differences in hooking up batteries

Discussion in 'General Electronics Chat' started by golfergord, Sep 2, 2010.

  1. golfergord

    Thread Starter New Member

    Mar 1, 2010
    my golfcart uses 12V36Amp battery......if i use 2 new 12V18Amp batteries hooked in parallel (12 v36 amp) I get less useage than a single 12V36Amp battery...Why?
  2. Potato Pudding

    Well-Known Member

    Jun 11, 2010
    They hunt each other.

    They discharge through each other so that they are only as good as the weaker of the two and the tend to get weaker faster.

    You normally want to isolate the batteries from each other.
  3. golfergord

    Thread Starter New Member

    Mar 1, 2010
    i have isolated the batteries and i get 9 holes out of each one.....so the batteries are equal.....yet out of single 12v36 amp i can get 27+ holes why?
  4. mossman


    Aug 26, 2010
    When you say 36A, I'm assuming you mean 36 amp-hours (Ah). Are you using the same brand/type of battery just a different Ah rating? Are you sure both batteries are fully charged? If one of the batteries isn't fully charged and the other is, the lesser-charged battery is going to drag down the fully charged one, thereby decreasin runtime.
  5. someonesdad

    Senior Member

    Jul 7, 2009
    The evidence you've given seems to say the batteries may be different. The best test would be to charge the batteries to the normal levels, then separately discharge them through a known load (e.g. a DC load) to determine their true capabilities. After that is done, then you can address issues like the batteries not being isolated, etc.

    Otherwise, you don't know if the difference is due to the batteries, charging method, or connection method.

    Lacking the tools to do that testing, you could take the batteries to a business that has one of the microprocessor-controlled battering testing instruments and they can do this work for you. But of course you'll have to pay them some money to do this.

    The nice thing about something like a DC load is that you can e.g. set it up to draw a constant power or current (and, if you wish, do it intermittently to simulate use). Then you can run the test until the battery's voltage drops below a certain level -- or a specific integrated current has been reached. Unfortunately, most folks don't have a suitable DC load. You'd probably want one rated to 0.5 to 1 kW.
  6. Potato Pudding

    Well-Known Member

    Jun 11, 2010
    You switch them? That is a simple and very effective way to isolate the batteries.

    Unfortuanately that means you are using an 18 Ah battery instead of 36 Ah worth of batteries at any time.

    You won't get the same efficiency because you will be running at those higher currents relative to the batteries current capacity. When you fast discharge a battery you won't get as much power out of it. You will waste more energy as heat in the battery. You will shorten the battery life dramatically Things to try.

    Switch back and forth between batteries every hole. Reducing their duty cycles this way will reduce their average current draw and give you back some of the lost efficiency.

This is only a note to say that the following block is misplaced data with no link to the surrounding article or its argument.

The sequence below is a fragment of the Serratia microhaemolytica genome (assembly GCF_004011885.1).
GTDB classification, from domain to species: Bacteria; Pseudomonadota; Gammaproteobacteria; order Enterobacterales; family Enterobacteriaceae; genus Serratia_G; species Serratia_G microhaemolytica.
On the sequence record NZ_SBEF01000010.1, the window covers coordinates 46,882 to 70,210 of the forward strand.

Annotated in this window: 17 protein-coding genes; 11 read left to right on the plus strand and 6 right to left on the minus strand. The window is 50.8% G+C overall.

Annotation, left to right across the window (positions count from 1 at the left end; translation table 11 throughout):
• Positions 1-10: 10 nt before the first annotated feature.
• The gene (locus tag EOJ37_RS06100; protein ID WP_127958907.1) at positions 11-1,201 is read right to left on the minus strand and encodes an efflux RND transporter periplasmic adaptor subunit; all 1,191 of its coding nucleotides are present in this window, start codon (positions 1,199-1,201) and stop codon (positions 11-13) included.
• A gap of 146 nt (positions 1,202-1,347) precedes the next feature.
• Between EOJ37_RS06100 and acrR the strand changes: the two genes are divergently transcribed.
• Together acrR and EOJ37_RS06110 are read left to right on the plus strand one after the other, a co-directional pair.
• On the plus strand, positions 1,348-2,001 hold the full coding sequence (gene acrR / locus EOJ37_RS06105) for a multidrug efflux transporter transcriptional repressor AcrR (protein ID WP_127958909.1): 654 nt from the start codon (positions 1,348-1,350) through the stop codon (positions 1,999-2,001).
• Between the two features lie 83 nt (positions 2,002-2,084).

I think if you could find such a thing as an automatic battery switch that would switch continuously between batteries, so each battery would only pulse current for a fraction of a second you could get back to full efficiency. The drawback is that a high current switcher could be expensive and make an awkward addition to your golf cart.

    A circuit sensing the current draw of the golf cart motors and switching both batteries back into parallel when the current is a heavy load for the single smaller battery might be a good idea. The hunting bewteen the batteries is not going to be as bad as fast draining would be. Hunting is basically the batteries trying to charge each other, but because it is not 100% efficient they can end up draining each other. This is in some cases only slightly worse than the tendency of a battery to drain itself. In other cases it can be dramatic and dangerous, even explosive.

    What happens under load is different. Due to internal resistances of the batteries and the load current the hunting turns into a balance where if the two batteries have the the same voltage then the one with the lower internal resistance (normally the cooler of the two) will provide most of the current. If they have the same internal resistance then it will be the one with the higher voltage that provides most of the current. There will almost always be enough differences to make this inequality a reasonable fraction of around 5%to 20% or more load difference.

    But under load parallel batteries will basically tend to equalize. Assuming they are both in nearly equal -good condition - then they should be okay. Better than using one up and then switching to the other. In fact you never really want to use your batteries up. Deep discharge will shorten the life of storage cells dramatically.
    soda likes this.
  7. soda

    Active Member

    Dec 7, 2008
    potato pudding,

    Thanks for the battery tutorial. It was really grate. Now I've learned a lot more about battery's.